by Virginia Patch Staff
President Obama's State of the Union address Tuesday night will offer local citizens more chances than ever to participate and find out more about issues they're most interested in.
The White House will offer an "enhanced" viewing experience complete with charts, graphs and data.
The address will begin at 9 p.m. ET and will be followed by the traditional Republican response, this year delivered by U.S. Sen. Marco Rubio of Florida.
The closest "watch party" seems to be in the Shirlington area of Arlington at Busboys & Poets, but we're interested in hearing where you're gathering tonight to watch the State of the Union address.
CNN will begin its coverage at 7 p.m. with political anchors and analysts including former Speaker Newt Gingrich, of McLean, who ran an unsuccessful campaign in the Republican presidential primary.
C-SPAN coverage will begin with a live preview, one hour early, at 8 p.m., and will include interviews with members of Congress and others from the Capitol's Statuary Hall at 10 p.m., immediately following the president's address and Republican response.
NBC will begin its coverage online at 8:45 p.m. at www.nbcnews.com, and will go live on the air at 9 p.m.
CBS will air the speech live at 9 p.m., anchored by Scott Pelley (formerly of McLean), who will interview House Majority Leader Rep. Eric Cantor of Virginia about the president's speech during the regular newscast, before the speech.
As President Obama enters the U.S. House of Representatives he will be announced by the House Sergeant at Arms Paul Irving. Obama will be preceded by members of his Cabinet and the Supreme Court justices. Tradition dictates that one member of the Cabinet stays behind.
Lawmakers from Virginia will observe some time-honored traditions at tonight's address at the Capitol by inviting guests and making special seating arrangements during the address:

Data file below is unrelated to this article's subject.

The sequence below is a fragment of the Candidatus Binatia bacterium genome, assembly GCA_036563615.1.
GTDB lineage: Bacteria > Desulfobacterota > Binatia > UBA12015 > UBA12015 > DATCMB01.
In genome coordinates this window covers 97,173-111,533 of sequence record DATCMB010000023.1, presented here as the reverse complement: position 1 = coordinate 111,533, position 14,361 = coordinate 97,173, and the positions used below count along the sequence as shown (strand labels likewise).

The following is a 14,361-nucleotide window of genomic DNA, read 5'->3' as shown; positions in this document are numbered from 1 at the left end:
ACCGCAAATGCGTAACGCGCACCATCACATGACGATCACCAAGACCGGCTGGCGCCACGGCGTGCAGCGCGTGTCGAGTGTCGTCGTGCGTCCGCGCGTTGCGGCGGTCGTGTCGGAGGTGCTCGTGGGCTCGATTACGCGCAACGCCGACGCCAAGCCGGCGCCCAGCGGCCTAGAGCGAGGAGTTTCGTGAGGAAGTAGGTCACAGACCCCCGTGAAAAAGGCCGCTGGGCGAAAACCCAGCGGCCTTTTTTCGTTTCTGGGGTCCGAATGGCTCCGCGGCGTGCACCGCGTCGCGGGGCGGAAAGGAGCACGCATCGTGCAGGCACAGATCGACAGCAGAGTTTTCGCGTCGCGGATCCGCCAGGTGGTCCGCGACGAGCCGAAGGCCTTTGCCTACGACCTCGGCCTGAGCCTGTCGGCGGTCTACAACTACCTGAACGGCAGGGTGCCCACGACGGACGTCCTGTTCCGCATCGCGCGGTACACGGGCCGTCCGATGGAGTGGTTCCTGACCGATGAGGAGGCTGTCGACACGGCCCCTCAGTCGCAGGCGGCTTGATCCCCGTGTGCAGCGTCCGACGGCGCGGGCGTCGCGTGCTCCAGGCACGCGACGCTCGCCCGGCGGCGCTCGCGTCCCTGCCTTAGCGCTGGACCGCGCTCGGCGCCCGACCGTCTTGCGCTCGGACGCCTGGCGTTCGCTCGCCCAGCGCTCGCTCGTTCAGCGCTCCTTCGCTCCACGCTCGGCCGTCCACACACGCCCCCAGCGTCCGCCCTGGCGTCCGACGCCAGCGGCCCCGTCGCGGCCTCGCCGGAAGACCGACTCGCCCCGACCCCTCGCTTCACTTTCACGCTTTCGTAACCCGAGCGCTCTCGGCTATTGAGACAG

- Congressman Jim Moran has invited a Northern Virginia gun violence prevention advocate to the address at the Capitol.
- U.S. Sen. Tim Kaine, a Democrat, and U.S. Congressman Randy Forbes, who represents Virginia's 4th congressional District and is a Republican, announced Monday that they will cross the political aisle to sit together during the President’s State of the Union Address. As fellow Virginians and members of the Senate and House Armed Services Committees, Kaine and Forbes look forward to the opportunity to carry on this bipartisan tradition.
- U.S. Sen. Mark R. Warner (D) has invited to the address immigration reform advocate Ambar Pinto, 19, of Fairfax County. Pinto, an undocumented immigrant from Bolivia, arrived in Virginia seven years ago, along with her parents and younger brother. She graduated from Fairfax High School, and currently is a sophomore majoring in international business at Northern Virginia Community College.
Sen. Warner said he was moved to invite Pinto to the State of Union speech after reading her story in the Richmond Times-Dispatch. “I was moved by her obvious love for this country, and by her willingness to work extra hard to have a shot at achieving the American dream,” Warner said.
Formerly known as the “Annual Message,” the State of the Union Address has a rich history. Presidents Washington and Adams delivered live addresses to Congress, but in 1801 President Thomas Jefferson chose to submit his address in writing. That tradition held until President Woodrow Wilson resumed the practice of live addresses in 1913.
In addition to Members of the U.S. House of Representatives and the U.S. Senate, attendees will include the President’s Cabinet, the Joint Chiefs of Staff, the Chief Justice and Justices of the U.S. Supreme Court, and the U.S. Diplomatic Corps.